Growing up, two animals scared Madysen Buckley ’23 most: spiders and monkeys. As luck would have it — or not — the international relations and security studies major encountered plenty of the latter during a recent study abroad trip to India.
“Oh boy,” Buckley, who hails from Raleigh, North Carolina, recalled. “When I found out there would be lots of monkeys in India, I was not prepared at all for that reality.”
Along with being accosted by the ubiquitous primates, Buckley — one of eight University of Lynchburg students who went to India over winter break — saw monkeys snatch glasses from people’s faces. One stole a hat from a child’s head; another toppled a parked motorcycle.
“At night, you could hear monkeys running through the streets in groups of at least 15 to 20, and they would scream at the top of their lungs all through the night,” she said. “The ashram we stayed in actually had volunteers who would sit outside all day and night with a stick, simply to scare the monkeys off.”
As one might imagine, there’s much more to a study abroad trip in India than fending off monkeys. Over three weeks, the group — led by faculty members Dr. Steve Dawson and Dr. Jamie Brooks — tackled a jam-packed itinerary of cultural and religious sites.
They saw the historic Red Fort, the Taj Mahal, and the place where Mahatma Gandhi was cremated. They visited tombs, gardens, a bird hospital, and what’s known as the “Beatles Ashram,” where the British pop group wrote their “White Album.”
They also went to Muslim mosques, Sufi shrines, and Hindu, Buddhist, Jain, and Sikh temples.
“I have had a longstanding interest — professional and personal — in Indian philosophies and religions,” said Dawson, associate professor of religious studies and philosophy department chair.
“This is something of a cliché, but I remember when I was middle school age — probably eighth grade or so — and I heard the song ‘Within You Without You’ from the Beatles’ ‘Sgt. Pepper’s’ album.
“The sound of those Indian instruments attracted my attention and opened up a new world. I remember later reading about the Beatles’ trip to Rishikesh in 1968 and their encounter with Maharishi Mahesh Yogi.
“So my gateway to Indian philosophies and religions was the Beatles! I suspect I’m not alone in that experience.”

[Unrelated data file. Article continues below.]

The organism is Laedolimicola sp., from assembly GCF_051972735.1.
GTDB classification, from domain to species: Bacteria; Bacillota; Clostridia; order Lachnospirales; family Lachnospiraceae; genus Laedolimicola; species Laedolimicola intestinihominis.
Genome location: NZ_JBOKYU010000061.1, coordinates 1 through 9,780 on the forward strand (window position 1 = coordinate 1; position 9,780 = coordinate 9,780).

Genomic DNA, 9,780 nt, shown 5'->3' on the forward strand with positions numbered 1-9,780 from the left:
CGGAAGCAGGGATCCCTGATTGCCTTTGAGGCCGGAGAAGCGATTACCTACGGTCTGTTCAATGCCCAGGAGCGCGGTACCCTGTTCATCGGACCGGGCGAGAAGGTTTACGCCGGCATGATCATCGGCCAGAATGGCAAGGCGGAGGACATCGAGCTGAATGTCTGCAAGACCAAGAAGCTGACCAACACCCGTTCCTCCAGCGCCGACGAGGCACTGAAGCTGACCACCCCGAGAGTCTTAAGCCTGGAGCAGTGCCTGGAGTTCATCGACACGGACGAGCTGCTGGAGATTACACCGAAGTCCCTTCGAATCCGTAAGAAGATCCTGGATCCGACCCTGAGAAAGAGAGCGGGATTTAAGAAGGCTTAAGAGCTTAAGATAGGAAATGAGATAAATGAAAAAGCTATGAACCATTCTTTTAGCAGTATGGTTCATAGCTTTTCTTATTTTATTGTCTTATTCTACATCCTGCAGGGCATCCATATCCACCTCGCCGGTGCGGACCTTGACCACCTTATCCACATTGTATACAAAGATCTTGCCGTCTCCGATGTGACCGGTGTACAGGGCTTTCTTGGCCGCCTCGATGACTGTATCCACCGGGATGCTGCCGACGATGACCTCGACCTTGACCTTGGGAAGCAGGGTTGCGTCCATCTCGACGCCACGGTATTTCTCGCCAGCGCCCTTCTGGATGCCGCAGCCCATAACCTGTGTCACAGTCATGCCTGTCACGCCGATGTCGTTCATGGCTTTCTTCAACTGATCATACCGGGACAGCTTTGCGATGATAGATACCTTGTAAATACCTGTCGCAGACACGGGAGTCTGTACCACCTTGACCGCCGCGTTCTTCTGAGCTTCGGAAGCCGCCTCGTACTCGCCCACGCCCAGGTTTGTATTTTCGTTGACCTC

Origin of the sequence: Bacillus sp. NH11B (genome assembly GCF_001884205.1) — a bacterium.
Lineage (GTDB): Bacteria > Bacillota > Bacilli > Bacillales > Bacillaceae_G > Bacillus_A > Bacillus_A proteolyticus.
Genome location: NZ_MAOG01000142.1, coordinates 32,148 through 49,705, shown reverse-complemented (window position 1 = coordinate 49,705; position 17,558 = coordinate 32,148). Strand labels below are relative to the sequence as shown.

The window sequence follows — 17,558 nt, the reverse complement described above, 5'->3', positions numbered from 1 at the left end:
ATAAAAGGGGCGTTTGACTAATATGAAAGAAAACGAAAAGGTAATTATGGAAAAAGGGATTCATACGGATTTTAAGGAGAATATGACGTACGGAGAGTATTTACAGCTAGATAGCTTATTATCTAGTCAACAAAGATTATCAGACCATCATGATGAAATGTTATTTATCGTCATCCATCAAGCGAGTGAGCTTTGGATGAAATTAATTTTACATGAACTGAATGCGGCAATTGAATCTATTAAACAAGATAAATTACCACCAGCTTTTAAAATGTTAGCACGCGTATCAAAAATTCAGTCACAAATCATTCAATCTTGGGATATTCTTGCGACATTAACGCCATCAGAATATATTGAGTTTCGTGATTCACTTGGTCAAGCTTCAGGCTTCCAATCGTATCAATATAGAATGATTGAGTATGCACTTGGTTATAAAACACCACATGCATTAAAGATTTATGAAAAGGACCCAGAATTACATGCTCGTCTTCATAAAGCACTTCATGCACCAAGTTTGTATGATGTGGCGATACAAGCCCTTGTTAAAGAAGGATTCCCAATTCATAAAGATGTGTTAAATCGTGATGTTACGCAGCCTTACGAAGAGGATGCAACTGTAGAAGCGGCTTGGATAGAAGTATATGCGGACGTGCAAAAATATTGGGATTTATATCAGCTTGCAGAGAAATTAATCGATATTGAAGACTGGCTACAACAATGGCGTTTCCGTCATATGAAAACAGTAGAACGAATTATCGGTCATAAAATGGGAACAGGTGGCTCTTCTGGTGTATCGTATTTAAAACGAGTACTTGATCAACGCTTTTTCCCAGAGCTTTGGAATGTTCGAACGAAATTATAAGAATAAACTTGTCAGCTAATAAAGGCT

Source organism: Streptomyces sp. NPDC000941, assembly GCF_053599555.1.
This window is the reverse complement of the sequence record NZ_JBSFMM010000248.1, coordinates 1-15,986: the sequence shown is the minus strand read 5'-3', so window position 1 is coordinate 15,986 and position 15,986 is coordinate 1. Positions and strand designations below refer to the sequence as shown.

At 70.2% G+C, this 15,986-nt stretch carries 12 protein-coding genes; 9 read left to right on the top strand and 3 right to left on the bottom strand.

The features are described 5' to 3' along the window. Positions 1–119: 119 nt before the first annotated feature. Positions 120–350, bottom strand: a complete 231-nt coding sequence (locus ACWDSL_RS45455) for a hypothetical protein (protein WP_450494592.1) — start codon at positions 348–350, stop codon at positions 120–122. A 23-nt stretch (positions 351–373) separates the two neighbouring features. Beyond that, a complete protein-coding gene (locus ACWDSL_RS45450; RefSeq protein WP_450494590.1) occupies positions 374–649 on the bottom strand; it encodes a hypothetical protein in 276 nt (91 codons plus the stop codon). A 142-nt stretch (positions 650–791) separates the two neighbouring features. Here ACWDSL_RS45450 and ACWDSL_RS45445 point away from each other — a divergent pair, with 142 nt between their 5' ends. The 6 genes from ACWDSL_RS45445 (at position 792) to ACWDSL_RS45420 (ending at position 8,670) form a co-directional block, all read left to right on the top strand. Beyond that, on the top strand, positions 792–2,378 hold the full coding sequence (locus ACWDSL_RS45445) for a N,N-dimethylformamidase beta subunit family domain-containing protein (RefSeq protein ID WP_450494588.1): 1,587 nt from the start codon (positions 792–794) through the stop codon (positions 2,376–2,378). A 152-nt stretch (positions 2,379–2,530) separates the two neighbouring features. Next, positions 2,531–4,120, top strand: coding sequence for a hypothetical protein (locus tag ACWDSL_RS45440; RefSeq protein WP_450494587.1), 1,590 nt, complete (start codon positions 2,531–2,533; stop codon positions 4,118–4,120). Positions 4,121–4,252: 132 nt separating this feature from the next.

At Gurudwara Bangla Sahib, a Sikh temple in New Delhi, the Lynchburg group helped make bread for the daily meal. Each day, the temple provides a free meal to about 10,000 people, and it’s commonplace for volunteers to help with the cooking.
“One of our most memorable moments was when we were able to assist in cooking behind the scenes at the Sikh temple,” Buckley said. “We were invited to help make paratha, which is a thin bread similar to naan. We sat with a small group of women, where we would roll it out and they taught us how to properly make the bread, which was just amazing.
“[The] volunteers — almost all of them — told us that ‘if you do this, you are being blessed by God.’ It really was an eye-opening experience and I could not thank those women and volunteers enough for their time and patience with us, since just about all of us were not the best at rolling out paratha, myself especially.”
Further immersing themselves in Indian culture, the group lodged at two ashrams, or Hindu religious retreats. They spent three nights at Parmarth Niketan, an ashram in the city of Rishikesh.
“It was sort of like a monastery or a college campus,” Dawson explained. “We were staying in the equivalent of dormitories. There was a library there, classrooms, open rooms [with] people studying yoga, as well as different texts or books or whatnot.
“There was a canteen, where we could go to get our meals. The food was vegetarian and well made, but very inexpensive. Part of that is a lot of people who are coming to ashrams are pilgrims.
“Bread with paneer — like cottage cheese — that is what I would get for breakfast every morning. That breakfast and a cup of masala chai was less than two dollars. It was a very filling breakfast, too; it stayed with me.”
At Parmarth Niketan, the group also met with Chidanand Saraswatiji Maharaj, a Hindu leader or swami. For Dawson, it was a highlight of the trip. “We had a 30-minute, private audience with [him] and he invited us afterwards to have lunch in his private dining room,” Dawson said.